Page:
BULLHEAD CITY — City Council members will consider placement of advisory signs that would warn people against providing support to panhandlers when they meet on Tuesday, 5:30 p.m., in the City Council Chamber at 1255 Marina Blvd.
Council member Tami Ring has been working with City Manager Toby Cotter on the idea, which is being presented at this point without a specific number of signs to be posted.
Several phrases to print on such signs are being suggested.
One idea: “It’s OK to say no to panhandlers. Give instead to agencies that help those in need.”
Another phrase is punchier: “Keep the change. Don’t support panhandling.”
Ring said on Sunday that homeless men and women asking for money or food would fare better getting help from organizations that focus on assisting people to get off the streets.
“We need to help them, but not with a handout,” Ring said. “They need a hand up.”
Local signs would be placed in city rights-of-way and, perhaps, on private land near sites frequented by panhandlers.
Passive panhandling has been ruled by state and federal courts to be a protected form of free speech. The city cannot prohibit panhandling on city sidewalks unless there are safety concerns or trespassing on private property, Cotter wrote in the staff report to council members.
There also are news articles in the staff report describing how other cities have approached similar panhandling issues.
Communities can’t prohibit what is referred to “passive panhandling.” The Center for Problem-Oriented Policing, located at Arizona State University, described that type of panhandling as “soliciting without threat or menace, often without any words exchanged at all — just a cup or a hand held out.”
Aggressive panhandling is soliciting coercively, with actual or implied threats, or menacing actions, also according to POP.
“If a panhandler uses physical force or extremely aggressive actions, the panhandling may constitute robbery,” POP explained.
There’s no mention in the report of specific sites for erecting these types of signs or suggestions about how many of these signs should go up.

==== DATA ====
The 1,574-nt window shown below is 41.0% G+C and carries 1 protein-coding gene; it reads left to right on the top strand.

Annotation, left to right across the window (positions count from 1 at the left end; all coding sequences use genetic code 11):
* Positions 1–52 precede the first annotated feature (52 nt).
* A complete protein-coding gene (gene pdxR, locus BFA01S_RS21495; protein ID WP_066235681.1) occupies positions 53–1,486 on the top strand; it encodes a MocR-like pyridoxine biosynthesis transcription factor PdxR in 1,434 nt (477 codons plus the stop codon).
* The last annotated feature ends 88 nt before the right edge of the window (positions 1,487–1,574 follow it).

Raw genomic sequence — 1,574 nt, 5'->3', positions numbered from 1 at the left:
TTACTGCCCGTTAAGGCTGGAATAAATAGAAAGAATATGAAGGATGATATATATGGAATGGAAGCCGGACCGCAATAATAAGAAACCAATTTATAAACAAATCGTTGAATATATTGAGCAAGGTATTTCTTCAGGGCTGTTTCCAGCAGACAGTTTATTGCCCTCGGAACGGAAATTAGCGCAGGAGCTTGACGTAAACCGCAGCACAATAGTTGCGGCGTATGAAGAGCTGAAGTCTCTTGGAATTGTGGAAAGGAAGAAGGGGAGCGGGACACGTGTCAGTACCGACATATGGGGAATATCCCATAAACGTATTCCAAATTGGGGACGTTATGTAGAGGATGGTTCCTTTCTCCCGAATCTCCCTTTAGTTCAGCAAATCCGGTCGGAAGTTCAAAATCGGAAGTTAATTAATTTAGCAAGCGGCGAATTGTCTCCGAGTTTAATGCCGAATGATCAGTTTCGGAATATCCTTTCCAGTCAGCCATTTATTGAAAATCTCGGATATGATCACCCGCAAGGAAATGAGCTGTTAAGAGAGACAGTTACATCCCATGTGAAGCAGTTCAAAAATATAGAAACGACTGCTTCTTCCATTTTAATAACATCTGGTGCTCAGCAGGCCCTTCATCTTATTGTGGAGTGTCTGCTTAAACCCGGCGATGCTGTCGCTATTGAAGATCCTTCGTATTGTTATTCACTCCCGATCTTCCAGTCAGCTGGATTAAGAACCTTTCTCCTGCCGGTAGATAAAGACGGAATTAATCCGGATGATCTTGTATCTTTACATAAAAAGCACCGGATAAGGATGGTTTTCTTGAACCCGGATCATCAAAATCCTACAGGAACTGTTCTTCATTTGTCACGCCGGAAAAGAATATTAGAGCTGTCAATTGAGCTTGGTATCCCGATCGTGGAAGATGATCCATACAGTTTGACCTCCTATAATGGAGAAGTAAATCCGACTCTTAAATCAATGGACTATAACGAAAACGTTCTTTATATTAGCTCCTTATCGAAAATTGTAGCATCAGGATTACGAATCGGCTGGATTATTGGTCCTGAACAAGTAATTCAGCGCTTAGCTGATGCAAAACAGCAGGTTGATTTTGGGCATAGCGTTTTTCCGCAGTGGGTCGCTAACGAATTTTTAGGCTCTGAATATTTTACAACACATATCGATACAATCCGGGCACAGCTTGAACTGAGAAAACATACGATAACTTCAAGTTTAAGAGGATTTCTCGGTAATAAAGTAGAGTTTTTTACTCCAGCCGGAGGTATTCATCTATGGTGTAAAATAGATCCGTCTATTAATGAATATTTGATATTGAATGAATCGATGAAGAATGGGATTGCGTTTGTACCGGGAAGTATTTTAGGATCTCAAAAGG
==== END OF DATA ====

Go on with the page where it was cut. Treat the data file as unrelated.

A solution for stinky sewer
City Council members will consider approving the purchase of an odor control system to assist in eliminating sewer odors near the intersection of Lakeside Drive and Riviera Boulevard.
The EG-8.2T Dual Stage Biotrickling Odor Control System for that location from EcoVerde of Tempe would cost $88,4000 — excluding freight and taxes. EcoVerde is a sole source provider of such equipment.
It would be placed on land at the southeast corner of the intersection. The land is currently leased to the Bullhead City Elementary School District. Council members will be considering a separate motion to enter into a lease for a 30 feet by 30 feet section of U.S. Bureau of Land Management land being leased by the BCESD, so as to install the odor control system.
In other business, the council is scheduled to complete these additional tasks:
- Hear a report from Cotter with updates about EPCOR, the 2020 Census and city construction projects as well as acknowledge donations of restroom facilities at Gary Keith Park.
- Accept Biennial Water Resource Fee Audits for 2014-16 and 2016-18 fiscal years.
- Appoint two people to serve on the Franchise License Commission and one person to serve on the Planning and Zoning Commission.
- An executive session also is scheduled before the meeting. Topics will include obtaining legal advice or consultation about acquiring EPCOR Arizona’s local assets; leases and hotel development near 1300 Silver Creek Road, and two home leases with Catholic Charities.
No action can be taken during the executive session.